CD Roundup — Pains of Being Pure at Heart and the Mountain Goats

Big Apple’s adorable pop quartet offers more fuzz-filled fun while the John Darnielle makes a triumphant return to form

Raghav Mehta

 

âÄúBelongâÄù

Artist: The Pains of Being Pure at Heart

Label: Slumberland Records

 Pains of Being Pure at HeartâÄôs 2009 debut made them a runaway favorite among hipsterdomâÄôs most influential tastemakers, and it wasnâÄôt really surprising given Slumberland RecordsâÄô reputation. Borrowing sounds from indie rock sacred cows like My Bloody Valentine and Dinosaur Jr., the album was an inevitable shoo-in for best-of-the-year acclaim.

 So with the arrival their follow-up âÄúBelong,âÄù we can answer the obvious question thatâÄôs nestling in the back of every skepticâÄôs mind: Are these adorable little noisemakers the real deal or just more flavor-of-the-week buzz?

 It all just depends on what youâÄôre looking for, really.

 Not unlike their debut, âÄúBelongâÄù is ten tracks of blissful fuzz pop. The group doesnâÄôt abandon their breezy vocals or up-to-eleven distortion shtick, but with high-tier production and sophisticated songwriting, they manage to avoid being cast aside as run-of-the-mill shoegaze fare.

 The arena-sized roar of the title track begs comparisons to the more raucous moments of âÄúSiamese Dream,âÄù but cuts like âÄúThe BodyâÄù and âÄúMy Terrible FriendâÄù are replete with dancehall synths that shimmer above floods of fuzz. ThereâÄôs âÄò80s twee homage aplenty; itâÄôs just on a grander scale this time around.

 Pains of Being Pure at Heart is a group that wears their influences on their sleeve. In fact, the group is so devoted to the sonic blueprint laid down by their predecessors that it almost sounds like they missed out on the last 20 years of rock âÄònâÄô roll.

 âÄúBelongâÄù might not mirror the infectious poppiness of the bandâÄôs debut, but it handily dispels any preconceptions that the band is yet another addition to indieâÄôs ever-increasing number of one-trick ponies.

 

3 out of 4 stars

 

âÄúAll Eternals DeckâÄù

Band: Mountain Goats

Label: Merge Records

 

Mountain GoatsâÄô vocalist John Darnielle has never been very tight-lipped. In fact, the guy is so freakishly prolific that you almost start to suspect he has some small army of creative minions hidden away at work somewhere. Well, that or heâÄôs simply an absurdly gifted songwriter.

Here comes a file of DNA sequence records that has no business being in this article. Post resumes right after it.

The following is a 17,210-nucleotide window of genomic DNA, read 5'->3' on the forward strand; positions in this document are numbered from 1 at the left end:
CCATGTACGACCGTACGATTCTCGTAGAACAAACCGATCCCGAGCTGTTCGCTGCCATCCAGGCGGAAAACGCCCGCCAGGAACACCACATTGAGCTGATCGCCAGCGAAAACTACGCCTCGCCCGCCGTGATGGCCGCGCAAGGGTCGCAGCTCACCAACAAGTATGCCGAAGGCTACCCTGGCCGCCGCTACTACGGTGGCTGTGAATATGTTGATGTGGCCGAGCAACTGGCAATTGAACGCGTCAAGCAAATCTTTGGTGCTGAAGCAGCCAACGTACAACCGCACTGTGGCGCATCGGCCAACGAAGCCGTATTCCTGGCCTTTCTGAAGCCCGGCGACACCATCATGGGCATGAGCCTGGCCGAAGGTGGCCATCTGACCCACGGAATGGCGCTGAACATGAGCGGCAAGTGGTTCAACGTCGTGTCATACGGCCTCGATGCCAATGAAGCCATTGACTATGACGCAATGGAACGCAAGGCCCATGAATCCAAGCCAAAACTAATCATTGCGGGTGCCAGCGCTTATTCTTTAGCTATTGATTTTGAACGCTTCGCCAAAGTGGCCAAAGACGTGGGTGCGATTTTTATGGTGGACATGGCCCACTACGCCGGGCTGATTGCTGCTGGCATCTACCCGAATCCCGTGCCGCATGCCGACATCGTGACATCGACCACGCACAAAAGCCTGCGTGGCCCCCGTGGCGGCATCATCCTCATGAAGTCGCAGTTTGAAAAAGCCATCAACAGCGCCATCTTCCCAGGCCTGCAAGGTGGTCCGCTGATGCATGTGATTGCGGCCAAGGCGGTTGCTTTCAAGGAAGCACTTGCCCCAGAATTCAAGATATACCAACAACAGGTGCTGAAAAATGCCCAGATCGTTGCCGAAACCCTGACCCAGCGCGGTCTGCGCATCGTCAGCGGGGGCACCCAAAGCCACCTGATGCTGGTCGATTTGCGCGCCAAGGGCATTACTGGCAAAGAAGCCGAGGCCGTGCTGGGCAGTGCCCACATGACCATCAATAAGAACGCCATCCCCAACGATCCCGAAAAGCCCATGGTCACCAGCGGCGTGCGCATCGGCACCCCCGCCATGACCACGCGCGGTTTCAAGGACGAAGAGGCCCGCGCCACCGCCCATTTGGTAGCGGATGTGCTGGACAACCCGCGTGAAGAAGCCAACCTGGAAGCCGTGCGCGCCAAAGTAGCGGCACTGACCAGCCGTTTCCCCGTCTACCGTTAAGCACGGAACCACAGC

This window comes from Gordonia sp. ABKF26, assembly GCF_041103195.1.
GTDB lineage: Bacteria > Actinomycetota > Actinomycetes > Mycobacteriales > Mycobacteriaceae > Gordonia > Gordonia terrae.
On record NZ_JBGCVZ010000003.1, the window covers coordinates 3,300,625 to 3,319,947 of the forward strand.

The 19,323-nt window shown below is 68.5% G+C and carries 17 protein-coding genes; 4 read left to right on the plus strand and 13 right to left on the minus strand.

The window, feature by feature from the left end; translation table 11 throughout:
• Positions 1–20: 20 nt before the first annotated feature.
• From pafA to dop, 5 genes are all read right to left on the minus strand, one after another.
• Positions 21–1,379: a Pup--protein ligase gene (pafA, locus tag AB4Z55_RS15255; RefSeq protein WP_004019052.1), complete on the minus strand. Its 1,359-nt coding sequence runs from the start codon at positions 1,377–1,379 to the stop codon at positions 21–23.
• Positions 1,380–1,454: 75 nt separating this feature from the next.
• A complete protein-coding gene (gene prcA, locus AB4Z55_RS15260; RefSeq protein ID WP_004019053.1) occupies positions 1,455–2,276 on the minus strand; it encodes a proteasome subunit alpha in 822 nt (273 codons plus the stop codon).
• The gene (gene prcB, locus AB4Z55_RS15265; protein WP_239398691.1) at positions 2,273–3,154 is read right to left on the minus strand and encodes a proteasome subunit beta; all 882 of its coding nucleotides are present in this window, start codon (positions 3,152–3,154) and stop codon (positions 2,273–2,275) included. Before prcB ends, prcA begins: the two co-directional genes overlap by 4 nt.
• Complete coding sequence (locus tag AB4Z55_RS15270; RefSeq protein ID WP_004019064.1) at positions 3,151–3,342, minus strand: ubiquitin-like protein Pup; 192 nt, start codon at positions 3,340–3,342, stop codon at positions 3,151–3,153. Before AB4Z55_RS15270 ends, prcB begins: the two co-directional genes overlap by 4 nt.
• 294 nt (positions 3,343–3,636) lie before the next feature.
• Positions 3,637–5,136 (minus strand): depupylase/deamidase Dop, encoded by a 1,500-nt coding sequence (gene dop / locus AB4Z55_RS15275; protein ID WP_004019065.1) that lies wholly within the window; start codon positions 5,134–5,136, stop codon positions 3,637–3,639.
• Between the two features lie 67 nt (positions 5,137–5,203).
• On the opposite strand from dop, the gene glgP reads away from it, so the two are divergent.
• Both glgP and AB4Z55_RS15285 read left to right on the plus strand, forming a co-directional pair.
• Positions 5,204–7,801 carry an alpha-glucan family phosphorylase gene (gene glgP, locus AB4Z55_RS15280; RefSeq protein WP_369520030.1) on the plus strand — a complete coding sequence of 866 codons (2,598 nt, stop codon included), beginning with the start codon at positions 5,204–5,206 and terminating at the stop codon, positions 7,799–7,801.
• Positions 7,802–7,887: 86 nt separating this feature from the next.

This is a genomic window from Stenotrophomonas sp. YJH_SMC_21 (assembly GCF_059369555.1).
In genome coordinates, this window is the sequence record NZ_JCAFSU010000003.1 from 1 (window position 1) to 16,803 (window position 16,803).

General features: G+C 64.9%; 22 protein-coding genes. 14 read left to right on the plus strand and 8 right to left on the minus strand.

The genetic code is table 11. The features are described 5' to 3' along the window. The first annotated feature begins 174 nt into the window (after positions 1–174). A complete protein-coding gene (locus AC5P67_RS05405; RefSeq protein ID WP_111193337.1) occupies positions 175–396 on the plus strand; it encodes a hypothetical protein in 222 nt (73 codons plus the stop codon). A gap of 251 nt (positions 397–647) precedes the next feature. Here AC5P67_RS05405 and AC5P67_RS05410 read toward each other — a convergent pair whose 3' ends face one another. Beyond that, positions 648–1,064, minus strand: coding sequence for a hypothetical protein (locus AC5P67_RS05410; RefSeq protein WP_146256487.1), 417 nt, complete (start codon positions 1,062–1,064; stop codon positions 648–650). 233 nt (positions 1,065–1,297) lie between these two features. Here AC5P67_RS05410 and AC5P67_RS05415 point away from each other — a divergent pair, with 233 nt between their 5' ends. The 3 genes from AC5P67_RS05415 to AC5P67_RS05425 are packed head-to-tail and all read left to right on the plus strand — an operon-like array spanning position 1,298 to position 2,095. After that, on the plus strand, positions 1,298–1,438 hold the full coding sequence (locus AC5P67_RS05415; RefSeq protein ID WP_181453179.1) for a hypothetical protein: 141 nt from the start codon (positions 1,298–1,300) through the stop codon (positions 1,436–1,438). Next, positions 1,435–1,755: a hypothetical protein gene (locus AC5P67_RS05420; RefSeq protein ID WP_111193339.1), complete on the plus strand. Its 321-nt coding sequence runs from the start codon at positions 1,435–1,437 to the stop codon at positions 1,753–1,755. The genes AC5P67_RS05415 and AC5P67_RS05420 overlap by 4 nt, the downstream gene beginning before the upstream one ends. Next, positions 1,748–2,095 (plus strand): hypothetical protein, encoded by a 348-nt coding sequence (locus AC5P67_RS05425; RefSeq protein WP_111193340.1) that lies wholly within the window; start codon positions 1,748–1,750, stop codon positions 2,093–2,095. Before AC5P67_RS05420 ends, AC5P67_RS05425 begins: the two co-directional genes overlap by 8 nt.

In just under two decades, the bespectacled folk nerd has surpassed most of his indie peers in both quantity and quality. And after 16 albums of lost love, broken homes and small-town woe, Darnielle seems to have reached a sort of emotional catharsis on his latest album âÄúAll Eternals Deck.âÄù

 Any Mountain Goats loyalists who were worried about a drastic departure after the announcement of death metal studio guru Erik RutanâÄôs involvement shouldnâÄôt fret. Musically, itâÄôs business as usual for Darnielle on âÄúAll Eternals Deck.âÄù

 The albumâÄôs airtight arrangements signal a return to form following his brief sojourn on the Bible-themed narrative of âÄúThe Life of the World to ComeâÄù âÄî an album driven by string sections (courtesy of Owen Pallet) and piano ballads.

 From the campfire folk of âÄúHigh Hawk SeasonâÄú to the orchestral beauty of âÄúOuter Scorpion Squadron,âÄù Darnielle has never sounded so precise and polished, lyrically and sonically. In âÄúProwl Great CainâÄù Darnielle sings in his signature reedy yelp, âÄúSometimes a great wave of forgetfulness rises up and blesses me / And other times the sickness howls and I despair of any remedy.âÄù

 But perhaps the most striking change is DarnielleâÄôs seemingly content demeanor. Where previous albums found Darnielle rehashing personal melodrama, thereâÄôs a refreshing feeling of comfort that radiates throughout âÄúAll Eternals Deck.âÄù Rather than visiting past demons, Darnielle seems to have buried the hatchet looking onward, singing âÄúAnd youâÄôll breathe easier just knowing that the worst is all behind you /
And the waves that tossed the raft all night have set you on dry land.âÄù

 In the realm of indie rock, DarnielleâÄôs knack for songwriting is unparalleled and only seems all the more uncanny with each album. Like all great songwriters, heâÄôll drop a dud eventually. Fortunately, âÄúAll Eternals DeckâÄù isnâÄôt it.

 

3 out of 4 stars